Don't Underestimate The Power Of Your Dutch Oven When Camping

Dutch oven over open flame
Dutch oven over open flame - Hussmann/Shutterstock

By nature, camping is a minimalistic endeavor. Unless you're glamping, you won't bring nearly as much as you're used to having at home, and this includes most of your usual appliances and utensils. So what should be on your "needs" list from the kitchen? For the most versatile item, look no further than a Dutch oven.

Dating back to just over three centuries ago, the Dutch oven was simply designed as a thick-walled, and therefore heat-retaining, pot. Because of this feature, it's best to cook low and slow when using this cooking vessel. There are two main types of Dutch ovens: home and camping. The vibrant colors of brands like Le Creuset make a home Dutch oven a beautiful companion for any kitchen, but the enamel coating that provides those colors is not recommended for campfire cooking. The bottom of a home Dutch oven is also flat, making it difficult to balance on coals or embers in the wild.

A camping Dutch oven, on the other hand, is perfect for open-flame cooking. The durable cast iron oven, which comes in a plain black color, can handle the harsh conditions of a campfire, and the small feet on the bottom make it easy to place right in the middle of the heat. When camping with a Dutch oven, also be sure to bring hefty potholders, as the pot gets scorching hot and can be heavy.

Read more: 13 Underrated Cuts Of Meat You Should Be Grilling

Why Bring A Dutch Oven To Your Campsite?

Dutch oven suspended over campfire
Dutch oven suspended over campfire - Jason Caulfield-ware/Shutterstock

Overall, while the Dutch oven is a hefty item, weighing anywhere from four to 18 pounds, it's a worthwhile investment to drag along to the campsite — the options for mouthwatering meals and delectable desserts are almost limitless. First, the Dutch oven is a master of single-pot meals. From stews, chilis, and soups to casseroles and pasta bakes, it allows you to conserve your cleaning water at the campsite by being an all-in-one vessel. You may need to bring a few extra ingredients to make a delicious meal, like this old-fashioned beef stew, but the quick cleanup more than makes up for it.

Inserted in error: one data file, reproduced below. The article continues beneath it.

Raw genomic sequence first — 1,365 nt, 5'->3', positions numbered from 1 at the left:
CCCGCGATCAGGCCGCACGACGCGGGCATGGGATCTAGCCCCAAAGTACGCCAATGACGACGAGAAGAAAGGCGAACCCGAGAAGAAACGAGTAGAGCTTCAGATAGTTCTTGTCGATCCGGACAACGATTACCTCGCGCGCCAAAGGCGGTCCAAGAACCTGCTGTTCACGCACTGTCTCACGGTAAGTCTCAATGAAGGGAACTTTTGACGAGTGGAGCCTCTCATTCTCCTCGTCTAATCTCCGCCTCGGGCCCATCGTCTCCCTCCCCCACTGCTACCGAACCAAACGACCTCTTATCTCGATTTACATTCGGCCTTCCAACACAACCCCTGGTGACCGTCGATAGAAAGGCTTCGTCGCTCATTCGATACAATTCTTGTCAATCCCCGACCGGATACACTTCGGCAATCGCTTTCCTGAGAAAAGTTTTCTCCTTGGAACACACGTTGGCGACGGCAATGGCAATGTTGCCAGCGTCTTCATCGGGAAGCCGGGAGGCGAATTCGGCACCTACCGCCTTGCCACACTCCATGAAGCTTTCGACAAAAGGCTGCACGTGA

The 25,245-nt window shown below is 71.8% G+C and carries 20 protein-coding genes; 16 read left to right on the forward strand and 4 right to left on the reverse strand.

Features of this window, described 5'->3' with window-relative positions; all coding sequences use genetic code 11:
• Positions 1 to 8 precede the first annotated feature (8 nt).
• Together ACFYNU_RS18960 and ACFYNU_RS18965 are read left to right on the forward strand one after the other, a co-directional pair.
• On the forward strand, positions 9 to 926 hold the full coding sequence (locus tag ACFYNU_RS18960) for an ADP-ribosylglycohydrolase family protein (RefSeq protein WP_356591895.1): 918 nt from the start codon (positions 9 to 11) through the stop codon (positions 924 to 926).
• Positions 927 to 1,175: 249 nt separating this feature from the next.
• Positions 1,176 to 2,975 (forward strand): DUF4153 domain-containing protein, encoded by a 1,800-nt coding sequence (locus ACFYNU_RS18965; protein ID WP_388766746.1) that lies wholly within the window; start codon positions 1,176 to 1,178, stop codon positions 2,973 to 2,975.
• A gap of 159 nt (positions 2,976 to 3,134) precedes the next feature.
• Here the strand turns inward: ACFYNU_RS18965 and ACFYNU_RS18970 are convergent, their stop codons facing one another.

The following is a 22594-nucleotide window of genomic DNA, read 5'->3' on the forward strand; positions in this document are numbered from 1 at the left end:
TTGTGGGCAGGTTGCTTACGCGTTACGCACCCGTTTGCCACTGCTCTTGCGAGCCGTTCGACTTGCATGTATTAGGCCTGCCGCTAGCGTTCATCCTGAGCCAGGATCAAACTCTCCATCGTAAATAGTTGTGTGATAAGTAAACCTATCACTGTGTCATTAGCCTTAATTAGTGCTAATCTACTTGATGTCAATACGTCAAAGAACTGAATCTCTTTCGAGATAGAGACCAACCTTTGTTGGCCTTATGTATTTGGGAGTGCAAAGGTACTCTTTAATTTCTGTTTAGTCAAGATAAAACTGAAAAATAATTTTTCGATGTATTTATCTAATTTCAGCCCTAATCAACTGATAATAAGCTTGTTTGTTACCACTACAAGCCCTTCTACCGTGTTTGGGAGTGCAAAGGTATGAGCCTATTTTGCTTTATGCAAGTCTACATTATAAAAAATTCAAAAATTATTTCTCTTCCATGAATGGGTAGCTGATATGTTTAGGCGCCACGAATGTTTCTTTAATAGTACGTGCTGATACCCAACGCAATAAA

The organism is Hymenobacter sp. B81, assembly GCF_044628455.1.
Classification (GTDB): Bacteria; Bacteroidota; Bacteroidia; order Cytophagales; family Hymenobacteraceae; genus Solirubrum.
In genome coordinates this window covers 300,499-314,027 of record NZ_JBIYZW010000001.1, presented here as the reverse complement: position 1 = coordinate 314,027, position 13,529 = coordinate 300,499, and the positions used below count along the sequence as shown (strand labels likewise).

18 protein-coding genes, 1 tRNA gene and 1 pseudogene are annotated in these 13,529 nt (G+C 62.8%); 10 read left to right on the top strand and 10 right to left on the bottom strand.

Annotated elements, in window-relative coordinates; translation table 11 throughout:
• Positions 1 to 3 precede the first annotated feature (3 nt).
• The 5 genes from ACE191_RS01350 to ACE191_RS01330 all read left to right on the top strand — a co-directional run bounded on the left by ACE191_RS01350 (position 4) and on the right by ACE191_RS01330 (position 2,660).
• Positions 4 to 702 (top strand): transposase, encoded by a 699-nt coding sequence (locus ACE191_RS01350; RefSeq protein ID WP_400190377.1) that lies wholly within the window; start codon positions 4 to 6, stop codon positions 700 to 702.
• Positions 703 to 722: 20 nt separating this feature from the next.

If you're cooking something that has to simmer like the stew, do consider bringing a tripod for hanging the pot while in use to ensure even cooking. As well, when cooking with a Dutch oven, keep in mind that the temperature will drop over time and will require the charcoal be replaced every so often.

Dutch ovens are also great for baking, whether it be sourdough bread, a pineapple upside down dump cake, an ooey-gooey cobbler, or even a fancy mac and cheese. Remember, it's called an oven for good reason; it's only begging to be used as such. For bread specifically, the tight-fitting lid of the shallow pot is perfect for crafting bakery-level baked goods, steaming the inside to perfection and crafting the perfect golden brown crust at the end once the lid is removed.

Read the original article on Tasting Table